Welcome to the musical meandering insights of Aaron Joy. Here you'll find 600 reviews of CDs & DVDs of rock & metal in all its variations, mainstream & indie. What they all share is that the album or band is unique in some way & not every submission was reviewed. Please share these reviews or link to them if you like what you read. Reviews are no longer being posted here but feel free to e-mail Aaron & post comments. (Formerly the Roman Midnight Music Blog)

Sunday, May 16, 2010

Dio ~ Diamonds: The Best Of... (hits comp)



(Click on heading to visit official website.)
Style: heavy metal
Label: Vertigo
Year: 1992
Home: Los Angeles (deceased/disbanded)

Members: Ronnie James Dio ~ vocals/keyboards
Vivian Campbell, Craig Goldy, Rowan Robertson ~ guitars
Jimmy Bain, Teddy Cook ~ bass
Vinny Appice, Simon Wright ~ drums
Claude Schnell, Jens Johansson ~ keyboards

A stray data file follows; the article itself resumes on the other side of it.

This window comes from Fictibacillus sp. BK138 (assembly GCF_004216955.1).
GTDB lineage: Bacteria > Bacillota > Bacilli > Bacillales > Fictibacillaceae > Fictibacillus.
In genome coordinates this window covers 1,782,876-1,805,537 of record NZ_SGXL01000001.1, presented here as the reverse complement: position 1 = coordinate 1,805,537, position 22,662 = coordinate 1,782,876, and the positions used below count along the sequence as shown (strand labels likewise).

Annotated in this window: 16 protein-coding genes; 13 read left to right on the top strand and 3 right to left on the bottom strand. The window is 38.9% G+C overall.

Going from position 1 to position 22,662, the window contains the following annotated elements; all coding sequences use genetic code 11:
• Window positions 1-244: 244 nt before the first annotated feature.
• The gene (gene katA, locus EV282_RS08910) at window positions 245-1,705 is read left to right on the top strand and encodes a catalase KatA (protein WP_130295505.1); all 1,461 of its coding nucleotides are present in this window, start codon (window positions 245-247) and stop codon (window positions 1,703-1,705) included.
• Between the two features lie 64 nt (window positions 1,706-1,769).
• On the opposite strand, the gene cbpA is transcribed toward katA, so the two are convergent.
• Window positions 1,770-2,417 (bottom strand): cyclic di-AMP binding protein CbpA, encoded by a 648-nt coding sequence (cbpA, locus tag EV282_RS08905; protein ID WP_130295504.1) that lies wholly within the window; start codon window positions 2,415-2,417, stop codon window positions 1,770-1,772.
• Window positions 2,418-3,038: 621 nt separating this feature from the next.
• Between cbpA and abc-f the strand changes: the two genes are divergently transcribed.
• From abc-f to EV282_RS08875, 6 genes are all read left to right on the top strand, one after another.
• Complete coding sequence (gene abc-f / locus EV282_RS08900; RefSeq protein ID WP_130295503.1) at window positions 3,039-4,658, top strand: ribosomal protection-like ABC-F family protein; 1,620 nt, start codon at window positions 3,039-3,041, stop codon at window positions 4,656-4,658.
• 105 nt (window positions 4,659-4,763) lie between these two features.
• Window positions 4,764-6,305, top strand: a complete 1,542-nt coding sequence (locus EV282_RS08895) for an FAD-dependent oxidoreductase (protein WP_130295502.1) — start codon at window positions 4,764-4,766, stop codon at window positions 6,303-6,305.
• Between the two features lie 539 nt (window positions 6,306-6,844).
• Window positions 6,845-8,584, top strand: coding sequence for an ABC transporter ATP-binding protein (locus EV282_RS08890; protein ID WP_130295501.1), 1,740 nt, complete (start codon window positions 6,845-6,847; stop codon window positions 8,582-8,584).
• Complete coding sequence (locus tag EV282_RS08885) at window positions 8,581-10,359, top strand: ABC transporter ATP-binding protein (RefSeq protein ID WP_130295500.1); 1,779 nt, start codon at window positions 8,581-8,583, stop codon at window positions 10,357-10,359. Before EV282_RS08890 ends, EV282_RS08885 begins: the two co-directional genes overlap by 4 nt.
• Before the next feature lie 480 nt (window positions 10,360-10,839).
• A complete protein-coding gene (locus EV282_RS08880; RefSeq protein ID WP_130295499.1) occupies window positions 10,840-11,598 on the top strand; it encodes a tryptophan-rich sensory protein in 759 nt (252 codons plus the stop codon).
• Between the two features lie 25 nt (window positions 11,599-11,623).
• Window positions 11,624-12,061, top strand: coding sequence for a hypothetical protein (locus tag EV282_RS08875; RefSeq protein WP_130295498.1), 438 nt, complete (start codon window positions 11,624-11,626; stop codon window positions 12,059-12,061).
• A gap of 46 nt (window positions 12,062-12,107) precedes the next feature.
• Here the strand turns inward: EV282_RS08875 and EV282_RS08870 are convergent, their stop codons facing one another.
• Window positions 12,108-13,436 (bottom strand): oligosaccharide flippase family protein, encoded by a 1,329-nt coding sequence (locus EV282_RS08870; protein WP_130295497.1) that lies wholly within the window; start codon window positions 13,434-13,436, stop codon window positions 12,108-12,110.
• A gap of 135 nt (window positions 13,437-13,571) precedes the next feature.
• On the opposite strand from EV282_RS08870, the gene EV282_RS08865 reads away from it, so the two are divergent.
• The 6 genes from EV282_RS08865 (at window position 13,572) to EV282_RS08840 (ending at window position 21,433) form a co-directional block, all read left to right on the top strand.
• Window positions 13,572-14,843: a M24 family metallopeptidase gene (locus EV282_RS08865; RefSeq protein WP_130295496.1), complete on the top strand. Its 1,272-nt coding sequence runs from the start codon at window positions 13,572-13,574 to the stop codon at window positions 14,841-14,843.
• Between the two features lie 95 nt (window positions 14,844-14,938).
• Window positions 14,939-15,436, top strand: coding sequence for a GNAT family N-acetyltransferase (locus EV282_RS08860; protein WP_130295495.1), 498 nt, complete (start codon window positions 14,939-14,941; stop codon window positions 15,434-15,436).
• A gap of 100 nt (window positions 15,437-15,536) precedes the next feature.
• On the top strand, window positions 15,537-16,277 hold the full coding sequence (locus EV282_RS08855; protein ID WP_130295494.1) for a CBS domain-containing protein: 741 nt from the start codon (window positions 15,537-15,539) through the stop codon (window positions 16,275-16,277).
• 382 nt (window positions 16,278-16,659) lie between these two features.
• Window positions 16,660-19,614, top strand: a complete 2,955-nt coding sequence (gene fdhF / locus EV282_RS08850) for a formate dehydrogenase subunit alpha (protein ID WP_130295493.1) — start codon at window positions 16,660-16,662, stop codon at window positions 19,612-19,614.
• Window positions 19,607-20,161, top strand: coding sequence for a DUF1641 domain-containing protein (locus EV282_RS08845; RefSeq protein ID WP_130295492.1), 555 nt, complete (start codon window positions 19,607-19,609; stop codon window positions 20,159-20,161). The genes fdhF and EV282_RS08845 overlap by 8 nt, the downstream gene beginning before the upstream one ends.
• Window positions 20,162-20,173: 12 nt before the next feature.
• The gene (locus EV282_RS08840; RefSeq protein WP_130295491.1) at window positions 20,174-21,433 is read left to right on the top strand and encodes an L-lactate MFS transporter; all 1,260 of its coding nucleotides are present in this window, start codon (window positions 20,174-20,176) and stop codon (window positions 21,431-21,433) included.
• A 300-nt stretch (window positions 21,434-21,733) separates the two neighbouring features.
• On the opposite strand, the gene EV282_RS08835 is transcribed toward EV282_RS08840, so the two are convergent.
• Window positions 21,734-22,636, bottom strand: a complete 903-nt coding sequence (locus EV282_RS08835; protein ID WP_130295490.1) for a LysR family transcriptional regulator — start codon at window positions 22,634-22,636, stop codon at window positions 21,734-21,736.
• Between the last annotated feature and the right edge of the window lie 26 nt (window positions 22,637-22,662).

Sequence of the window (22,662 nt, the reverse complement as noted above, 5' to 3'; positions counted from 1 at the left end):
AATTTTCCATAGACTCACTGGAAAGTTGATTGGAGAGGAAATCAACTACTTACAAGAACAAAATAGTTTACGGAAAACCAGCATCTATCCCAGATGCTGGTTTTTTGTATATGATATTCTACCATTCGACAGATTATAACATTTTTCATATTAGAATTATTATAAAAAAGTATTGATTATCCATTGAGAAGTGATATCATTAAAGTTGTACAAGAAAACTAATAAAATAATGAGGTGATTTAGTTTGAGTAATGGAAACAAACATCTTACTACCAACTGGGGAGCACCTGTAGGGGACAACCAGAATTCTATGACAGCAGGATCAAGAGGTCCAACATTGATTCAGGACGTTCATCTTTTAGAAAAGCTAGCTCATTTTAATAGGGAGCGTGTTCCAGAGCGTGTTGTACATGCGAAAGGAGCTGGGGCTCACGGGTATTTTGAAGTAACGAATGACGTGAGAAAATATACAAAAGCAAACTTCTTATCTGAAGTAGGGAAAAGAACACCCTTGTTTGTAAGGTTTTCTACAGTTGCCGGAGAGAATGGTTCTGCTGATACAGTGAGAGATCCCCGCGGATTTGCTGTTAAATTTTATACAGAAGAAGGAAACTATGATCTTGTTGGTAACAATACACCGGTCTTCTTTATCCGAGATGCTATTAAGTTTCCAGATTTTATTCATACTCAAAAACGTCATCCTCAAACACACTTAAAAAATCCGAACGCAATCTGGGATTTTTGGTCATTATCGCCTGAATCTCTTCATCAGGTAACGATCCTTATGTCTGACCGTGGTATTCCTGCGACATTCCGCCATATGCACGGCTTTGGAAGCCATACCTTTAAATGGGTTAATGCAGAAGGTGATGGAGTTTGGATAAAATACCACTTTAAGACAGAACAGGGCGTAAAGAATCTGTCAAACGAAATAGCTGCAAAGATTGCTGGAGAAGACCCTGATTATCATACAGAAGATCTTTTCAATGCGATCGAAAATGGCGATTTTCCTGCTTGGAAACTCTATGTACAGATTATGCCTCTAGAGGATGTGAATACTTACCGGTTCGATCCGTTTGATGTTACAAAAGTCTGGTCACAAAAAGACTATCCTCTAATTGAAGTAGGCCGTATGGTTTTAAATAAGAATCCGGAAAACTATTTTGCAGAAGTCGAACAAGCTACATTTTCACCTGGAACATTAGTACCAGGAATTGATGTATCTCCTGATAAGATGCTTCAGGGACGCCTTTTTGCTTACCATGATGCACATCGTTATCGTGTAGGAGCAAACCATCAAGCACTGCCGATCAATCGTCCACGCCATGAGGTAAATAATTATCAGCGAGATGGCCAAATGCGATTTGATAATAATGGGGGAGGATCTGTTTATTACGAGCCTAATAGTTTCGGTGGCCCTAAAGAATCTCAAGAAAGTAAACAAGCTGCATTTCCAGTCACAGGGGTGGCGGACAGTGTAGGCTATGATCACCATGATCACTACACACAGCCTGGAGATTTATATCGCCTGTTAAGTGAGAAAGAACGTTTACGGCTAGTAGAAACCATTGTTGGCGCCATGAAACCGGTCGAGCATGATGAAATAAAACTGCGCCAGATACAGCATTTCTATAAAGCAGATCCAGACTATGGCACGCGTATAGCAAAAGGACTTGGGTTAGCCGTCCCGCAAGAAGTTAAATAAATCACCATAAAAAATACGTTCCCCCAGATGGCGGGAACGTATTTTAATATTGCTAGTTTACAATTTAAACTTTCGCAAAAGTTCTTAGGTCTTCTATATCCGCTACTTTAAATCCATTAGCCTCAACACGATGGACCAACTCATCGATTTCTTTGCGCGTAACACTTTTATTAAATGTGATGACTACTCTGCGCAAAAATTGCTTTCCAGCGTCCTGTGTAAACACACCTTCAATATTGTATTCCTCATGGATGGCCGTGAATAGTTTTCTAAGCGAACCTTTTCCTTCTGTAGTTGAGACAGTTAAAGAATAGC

In honor of his death today, this review gets put up early form its place in the queue. Ronnie James Dio was a great singer, even if he's a walking elfin caricature who was performing as wild as ever well past retirement age. With Rainbow, Black Sabbath/Heaven & Hell, and his own band RJD has seen a stream of hits come from his pen and through his distinctive vocals, putting a stamp on all bands that no successor has been able to match. I'll even confess that I actually might like the Dio era of Black Sabbath better than the Ozzy days or, aghast, the Tony Martin albums. But, really, those are three different bands. I do know, after having seen Heaven & Hell last year at Madison Square Garden Dio was probably the far better performer and had more control over his vocals than his foe Ozzy. The problem with Dio, the namesake band formed with fellow Sabbath alum Vinny Appice, is, perhaps due to line-up changes, the hits just weren't always there. They have but a few classics which makes this collection both good and bad. Good in the sense that it has all the hits ("Holy Diver," "Rainbow In The Dark," "Don't Talk To Strangers" & "We Rock") spanning their career from 1983-94 and if you're a casual fan this will complete the Dio requirement for your album collection. There's a few later songs that don't hold up as well so the album starts stronger than it ends but it'll take care of all your needs without you having to week through the entire up and down discography. But, listening just to their hits, Dio pretty much has everything you want from metal, both in terms of the band and the man. Rest in piece one of our rock icons!



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